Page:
Split your project into tasks

Having a series of smaller tasks to do makes your project less daunting and allows you to complete something when only a short period of time is available. This gives a quick boost of satisfaction from the accomplishment which serves as encouragement to do another task.

The hardest part of any project is starting it. The second hardest part is continuing it to completion when the project stretches over an extended period of time or requires intervals of waiting between stages. To tackle the first part, I suggest to get everything you need prepared for the project before you start. Chopping and measuring all the ingredients before you cook makes for a smoother and more pleasant cooking session, and results in fewer forgotten steps and missing ingredients. Same goes for other projects. I also suggest to trip over your to-dos: use the space you will need for something else in the near future, which will constantly remind you of the project you have on-the-go.

To continue making progress on a longer project, split it up. For example, say you want to make printed paper invitations for a party, that you would distribute to your playgroup. You need to (a) come up with the wording; (b) decide on the recipients; (c) come up with the design; (d) assemble the design and wording; (e) print the invitations; (f) distribute the invitations. Each step by itself is well defined and not very difficult. Most of them are not time-consuming either. You can come up with the wording while taking a shower, or breastfeeding, or cooking, or at any other time when you have a few minutes to think. Jot it down and you have completed a task. Deciding on the recipients can be done in a similar manner. The search for the design could be as simple as opening up your software of choice and selecting the colours of the background, the text, and the font. Perhaps you decide to add an image in as well. Putting in the wording and tweaking the appearance will complete the most difficult task (especially for those of us who are perfectionists) since it requires the most creativity. Printing is trivial. And the last step is remembering to bring the invitations with you, which you can assist by putting a reminder in your calendar.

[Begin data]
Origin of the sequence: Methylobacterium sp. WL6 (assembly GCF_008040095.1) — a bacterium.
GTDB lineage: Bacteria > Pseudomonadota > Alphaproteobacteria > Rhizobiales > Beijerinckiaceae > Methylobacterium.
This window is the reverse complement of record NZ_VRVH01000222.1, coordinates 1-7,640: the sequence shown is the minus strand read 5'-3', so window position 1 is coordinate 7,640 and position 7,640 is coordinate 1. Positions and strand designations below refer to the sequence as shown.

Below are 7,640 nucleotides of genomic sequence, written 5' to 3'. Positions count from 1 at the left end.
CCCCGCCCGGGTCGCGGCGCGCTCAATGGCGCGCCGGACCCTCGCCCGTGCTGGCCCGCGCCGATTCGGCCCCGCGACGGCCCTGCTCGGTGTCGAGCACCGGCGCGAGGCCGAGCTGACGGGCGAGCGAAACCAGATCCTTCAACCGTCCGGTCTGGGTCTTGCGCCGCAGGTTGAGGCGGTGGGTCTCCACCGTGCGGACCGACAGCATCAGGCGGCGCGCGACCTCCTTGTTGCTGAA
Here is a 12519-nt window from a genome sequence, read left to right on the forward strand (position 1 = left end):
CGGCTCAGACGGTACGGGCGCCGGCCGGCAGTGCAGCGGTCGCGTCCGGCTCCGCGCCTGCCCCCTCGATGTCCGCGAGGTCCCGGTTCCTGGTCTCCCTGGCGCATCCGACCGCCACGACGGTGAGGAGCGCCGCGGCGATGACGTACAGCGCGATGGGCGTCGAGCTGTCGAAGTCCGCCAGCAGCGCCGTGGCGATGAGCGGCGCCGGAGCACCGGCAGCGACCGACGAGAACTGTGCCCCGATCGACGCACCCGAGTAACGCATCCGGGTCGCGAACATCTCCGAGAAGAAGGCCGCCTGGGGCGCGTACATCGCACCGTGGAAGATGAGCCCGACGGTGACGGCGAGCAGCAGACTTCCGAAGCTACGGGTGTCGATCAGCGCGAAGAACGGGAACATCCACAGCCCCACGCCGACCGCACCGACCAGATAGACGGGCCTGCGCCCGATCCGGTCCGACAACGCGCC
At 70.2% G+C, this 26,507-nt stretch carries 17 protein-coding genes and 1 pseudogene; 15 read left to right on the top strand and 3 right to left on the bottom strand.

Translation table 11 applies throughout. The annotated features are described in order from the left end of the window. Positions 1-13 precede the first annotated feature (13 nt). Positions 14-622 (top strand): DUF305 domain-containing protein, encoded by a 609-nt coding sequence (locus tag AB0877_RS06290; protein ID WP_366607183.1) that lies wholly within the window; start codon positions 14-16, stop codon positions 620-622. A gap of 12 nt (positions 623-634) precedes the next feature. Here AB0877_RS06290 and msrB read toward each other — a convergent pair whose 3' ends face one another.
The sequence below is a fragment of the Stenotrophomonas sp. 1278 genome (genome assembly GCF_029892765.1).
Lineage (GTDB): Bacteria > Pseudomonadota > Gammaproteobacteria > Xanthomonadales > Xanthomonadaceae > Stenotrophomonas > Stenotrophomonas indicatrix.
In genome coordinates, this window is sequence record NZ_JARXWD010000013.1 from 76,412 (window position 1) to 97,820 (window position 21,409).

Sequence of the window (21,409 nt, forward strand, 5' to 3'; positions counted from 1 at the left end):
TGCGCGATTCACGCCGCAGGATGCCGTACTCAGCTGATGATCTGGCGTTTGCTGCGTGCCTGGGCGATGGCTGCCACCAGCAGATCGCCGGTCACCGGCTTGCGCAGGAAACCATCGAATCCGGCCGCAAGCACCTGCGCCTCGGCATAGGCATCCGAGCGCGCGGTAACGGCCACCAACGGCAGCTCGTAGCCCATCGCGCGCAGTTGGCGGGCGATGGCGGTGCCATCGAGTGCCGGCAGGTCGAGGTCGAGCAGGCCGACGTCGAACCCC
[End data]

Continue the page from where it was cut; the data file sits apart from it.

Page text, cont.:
Once you complete the first small task, the ease of success will fuel you desire to take on the next task, to get more accomplished and finish the project sooner. Each task will bring you closer to the end, serving as motivation for the next task. It does not seem like much if all you have done on your project in a day is come up with some names and a few words, as we would in the example above. However, once you realize that it brings you two steps closer to completing the project and is about 30% of the entire work, it will feel a lot more relevant and rewarding.

Share on FacebookPin on PinterestTweet about this on TwitterShare on Google+Share on LinkedInEmail this to someonePrint this pageShare on TumblrShare on RedditDigg this

2 Comments:

  1. Pingback: Clear one drawer a day - Fingering Zen

  2. Pingback: Tackle that project - Fingering Zen

Leave a Reply

Your email address will not be published. Required fields are marked *